Over these past years, I’ve had employers tell me that offering group medical insurance to their employees is too expensive. Most of the time that statement is followed by, I’d rather just give the money to my employees. That could be a great option, so long as you have the right plan in place. Without knowing the laws, you may open yourself up to tax implications. I’m not a CPA and I can’t give tax advice but working with an accountant or CPA is very important to understand these implications. They can also help you to see if a stipend, Health Reimbursement Arrangement (HRA), or other option fits your company.
The issue lies in that employers normally don’t have the time to set up these arrangements or they get them set up and can’t get the employee to enroll in an individual health plan. In my opinion, when you compare a group plan vs. an individual plan the premium is usually much lower with a group plan.
There is one thing a “rainy-day" savings account typically can’t help with, and that’s a $1,000,000 medical bill. You may be saying “that’ll never happen”, but it can happen in an instant. I got into the insurance business because I spent about a year in the hospital, and I didn’t have medical insurance. I had surgeries done in “back rooms”; I was told they were going to send me home from the hospital, because they needed a bed occupant that could pay for it. Luckily, my mom was there to fight for me. I remember an instance when they told me to calm down, that I was having a panic attack, but I was actually missing a pint of blood and my lungs were collapsing.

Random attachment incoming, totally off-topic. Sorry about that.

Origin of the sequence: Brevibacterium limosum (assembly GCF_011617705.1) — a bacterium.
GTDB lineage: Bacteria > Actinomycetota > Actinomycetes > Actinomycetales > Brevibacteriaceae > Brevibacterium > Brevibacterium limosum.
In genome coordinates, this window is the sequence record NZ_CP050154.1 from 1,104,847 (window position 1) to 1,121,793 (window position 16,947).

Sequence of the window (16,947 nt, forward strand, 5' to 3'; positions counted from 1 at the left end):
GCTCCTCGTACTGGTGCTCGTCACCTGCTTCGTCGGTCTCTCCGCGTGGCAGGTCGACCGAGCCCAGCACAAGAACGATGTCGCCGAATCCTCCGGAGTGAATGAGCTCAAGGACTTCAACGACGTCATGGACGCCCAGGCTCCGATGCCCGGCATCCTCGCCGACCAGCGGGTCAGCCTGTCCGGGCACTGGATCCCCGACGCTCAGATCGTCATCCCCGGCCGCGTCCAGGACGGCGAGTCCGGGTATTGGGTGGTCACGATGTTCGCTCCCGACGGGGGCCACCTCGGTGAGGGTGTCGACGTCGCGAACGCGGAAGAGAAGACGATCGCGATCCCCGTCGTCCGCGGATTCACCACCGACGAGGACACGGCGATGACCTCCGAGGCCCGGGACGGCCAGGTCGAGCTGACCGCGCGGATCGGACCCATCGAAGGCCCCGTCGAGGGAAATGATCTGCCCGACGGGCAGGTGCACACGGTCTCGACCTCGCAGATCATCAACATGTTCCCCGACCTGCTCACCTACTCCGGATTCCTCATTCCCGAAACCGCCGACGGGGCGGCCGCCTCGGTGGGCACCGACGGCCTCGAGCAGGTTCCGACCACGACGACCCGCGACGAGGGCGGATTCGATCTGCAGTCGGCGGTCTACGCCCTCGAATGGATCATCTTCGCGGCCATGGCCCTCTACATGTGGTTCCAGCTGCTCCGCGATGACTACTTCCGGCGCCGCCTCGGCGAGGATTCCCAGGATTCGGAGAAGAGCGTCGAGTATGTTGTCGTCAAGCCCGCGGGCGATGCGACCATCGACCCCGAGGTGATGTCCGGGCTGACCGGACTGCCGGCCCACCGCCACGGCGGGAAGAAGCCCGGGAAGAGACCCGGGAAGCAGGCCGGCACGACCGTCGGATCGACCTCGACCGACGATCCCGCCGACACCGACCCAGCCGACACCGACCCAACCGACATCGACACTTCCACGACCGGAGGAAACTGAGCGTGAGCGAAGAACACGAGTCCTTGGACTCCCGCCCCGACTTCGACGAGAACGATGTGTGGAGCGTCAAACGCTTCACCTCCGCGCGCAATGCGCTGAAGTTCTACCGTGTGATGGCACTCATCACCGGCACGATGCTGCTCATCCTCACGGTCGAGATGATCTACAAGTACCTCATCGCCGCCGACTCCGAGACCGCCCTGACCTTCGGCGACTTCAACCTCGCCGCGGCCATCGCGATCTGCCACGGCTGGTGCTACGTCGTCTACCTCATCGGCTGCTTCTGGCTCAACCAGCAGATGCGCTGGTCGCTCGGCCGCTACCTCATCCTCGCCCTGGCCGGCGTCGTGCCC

Having a “rainy-day" savings account may have somewhat helped offset some costs, but with a medical plan has a maximum out of pocket. A maximum out of pocket is the maximum amount of money that each participant will have to pay for their medical expenses, aside from monthly premiums. Once this amount is reached, the employee is only liable to pay their monthly premium. Back then, I had no maximum limit to my medical expenses while I was in the hospital.
Offering medical benefits can not only help your employees financial well-being, but it can also help you as the employer. Not only financially, but with overall morale at your workplace, as well as helping to keep down the turnover rate.